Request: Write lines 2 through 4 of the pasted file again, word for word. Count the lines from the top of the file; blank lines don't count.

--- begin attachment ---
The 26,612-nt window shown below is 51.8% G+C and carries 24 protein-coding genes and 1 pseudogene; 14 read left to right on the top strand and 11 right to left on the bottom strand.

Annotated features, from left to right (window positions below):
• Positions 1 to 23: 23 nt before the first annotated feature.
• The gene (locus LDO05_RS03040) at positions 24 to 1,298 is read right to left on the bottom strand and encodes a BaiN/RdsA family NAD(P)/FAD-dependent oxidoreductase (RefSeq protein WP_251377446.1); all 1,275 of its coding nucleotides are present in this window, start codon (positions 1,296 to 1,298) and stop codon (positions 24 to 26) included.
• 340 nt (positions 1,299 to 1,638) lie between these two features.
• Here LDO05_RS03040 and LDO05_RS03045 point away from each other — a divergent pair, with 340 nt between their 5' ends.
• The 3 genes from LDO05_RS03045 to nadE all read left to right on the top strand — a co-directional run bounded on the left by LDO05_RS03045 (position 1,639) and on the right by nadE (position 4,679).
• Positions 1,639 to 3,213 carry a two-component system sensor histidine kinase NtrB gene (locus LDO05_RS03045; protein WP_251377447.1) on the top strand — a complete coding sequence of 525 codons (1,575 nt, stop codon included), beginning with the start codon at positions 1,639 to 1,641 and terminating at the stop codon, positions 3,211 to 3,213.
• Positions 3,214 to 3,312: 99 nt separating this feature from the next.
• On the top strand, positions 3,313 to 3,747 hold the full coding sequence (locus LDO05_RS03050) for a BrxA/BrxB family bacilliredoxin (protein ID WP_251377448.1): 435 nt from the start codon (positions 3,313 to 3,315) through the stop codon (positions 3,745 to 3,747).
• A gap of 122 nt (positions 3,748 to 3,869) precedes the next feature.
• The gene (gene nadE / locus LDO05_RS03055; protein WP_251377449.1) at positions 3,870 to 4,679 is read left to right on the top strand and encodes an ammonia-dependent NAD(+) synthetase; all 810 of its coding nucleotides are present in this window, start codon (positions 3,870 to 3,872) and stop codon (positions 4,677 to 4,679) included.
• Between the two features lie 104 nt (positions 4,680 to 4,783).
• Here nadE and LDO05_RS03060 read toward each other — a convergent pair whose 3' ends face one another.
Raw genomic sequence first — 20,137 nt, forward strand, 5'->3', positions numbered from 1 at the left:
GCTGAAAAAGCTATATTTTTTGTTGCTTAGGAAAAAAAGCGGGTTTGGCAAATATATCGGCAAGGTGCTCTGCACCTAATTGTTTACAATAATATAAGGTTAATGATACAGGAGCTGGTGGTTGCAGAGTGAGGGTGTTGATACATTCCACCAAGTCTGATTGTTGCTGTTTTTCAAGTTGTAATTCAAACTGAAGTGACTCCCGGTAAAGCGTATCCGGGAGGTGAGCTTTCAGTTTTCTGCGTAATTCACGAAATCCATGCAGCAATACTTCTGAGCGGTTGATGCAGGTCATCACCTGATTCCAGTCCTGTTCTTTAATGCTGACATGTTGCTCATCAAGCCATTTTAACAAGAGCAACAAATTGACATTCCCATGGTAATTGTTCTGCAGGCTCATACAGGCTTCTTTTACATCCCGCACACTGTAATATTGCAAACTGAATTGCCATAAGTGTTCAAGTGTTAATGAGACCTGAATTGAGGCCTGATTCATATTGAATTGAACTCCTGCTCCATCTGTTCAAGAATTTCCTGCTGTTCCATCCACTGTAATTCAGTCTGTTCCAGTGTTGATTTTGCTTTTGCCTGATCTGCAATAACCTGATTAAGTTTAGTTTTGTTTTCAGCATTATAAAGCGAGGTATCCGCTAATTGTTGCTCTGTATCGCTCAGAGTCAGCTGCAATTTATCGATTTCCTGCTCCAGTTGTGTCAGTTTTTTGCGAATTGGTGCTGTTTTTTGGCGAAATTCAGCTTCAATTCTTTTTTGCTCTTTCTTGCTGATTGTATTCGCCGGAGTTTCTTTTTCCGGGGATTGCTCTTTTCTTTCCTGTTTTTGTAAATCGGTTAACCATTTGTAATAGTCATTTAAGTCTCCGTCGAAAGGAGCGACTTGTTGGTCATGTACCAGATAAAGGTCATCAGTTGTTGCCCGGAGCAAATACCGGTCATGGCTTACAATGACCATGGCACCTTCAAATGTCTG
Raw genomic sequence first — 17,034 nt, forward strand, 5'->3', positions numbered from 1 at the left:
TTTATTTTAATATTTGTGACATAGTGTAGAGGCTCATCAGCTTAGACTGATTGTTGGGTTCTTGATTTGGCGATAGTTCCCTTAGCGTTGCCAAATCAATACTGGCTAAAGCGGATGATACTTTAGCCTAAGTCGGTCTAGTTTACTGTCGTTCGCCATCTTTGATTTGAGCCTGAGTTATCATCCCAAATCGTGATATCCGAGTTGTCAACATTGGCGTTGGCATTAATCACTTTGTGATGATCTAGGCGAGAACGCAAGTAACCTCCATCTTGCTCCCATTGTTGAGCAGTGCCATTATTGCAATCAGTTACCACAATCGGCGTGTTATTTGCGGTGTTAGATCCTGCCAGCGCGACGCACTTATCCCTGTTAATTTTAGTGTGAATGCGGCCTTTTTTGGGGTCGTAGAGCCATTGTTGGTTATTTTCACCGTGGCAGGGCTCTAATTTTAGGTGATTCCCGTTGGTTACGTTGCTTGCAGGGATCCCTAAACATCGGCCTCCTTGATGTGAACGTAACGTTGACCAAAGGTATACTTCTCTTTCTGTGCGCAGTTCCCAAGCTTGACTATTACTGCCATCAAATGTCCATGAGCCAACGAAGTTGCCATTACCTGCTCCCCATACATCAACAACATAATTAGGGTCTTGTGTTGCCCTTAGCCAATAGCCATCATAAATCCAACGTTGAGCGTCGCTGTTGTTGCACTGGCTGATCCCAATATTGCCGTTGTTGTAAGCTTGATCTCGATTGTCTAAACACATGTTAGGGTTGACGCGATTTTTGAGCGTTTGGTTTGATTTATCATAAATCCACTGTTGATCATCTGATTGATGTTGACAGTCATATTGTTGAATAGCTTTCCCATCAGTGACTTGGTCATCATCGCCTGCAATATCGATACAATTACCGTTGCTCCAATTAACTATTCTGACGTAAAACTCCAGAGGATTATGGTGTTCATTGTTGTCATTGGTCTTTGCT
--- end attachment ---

Annotated features, from left to right (window positions below):
• Positions 1 to 23: 23 nt before the first annotated feature.
• The gene (locus LDO05_RS03040) at positions 24 to 1,298 is read right to left on the bottom strand and encodes a BaiN/RdsA family NAD(P)/FAD-dependent oxidoreductase (RefSeq protein WP_251377446.1); all 1,275 of its coding nucleotides are present in this window, start codon (positions 1,296 to 1,298) and stop codon (positions 24 to 26) included.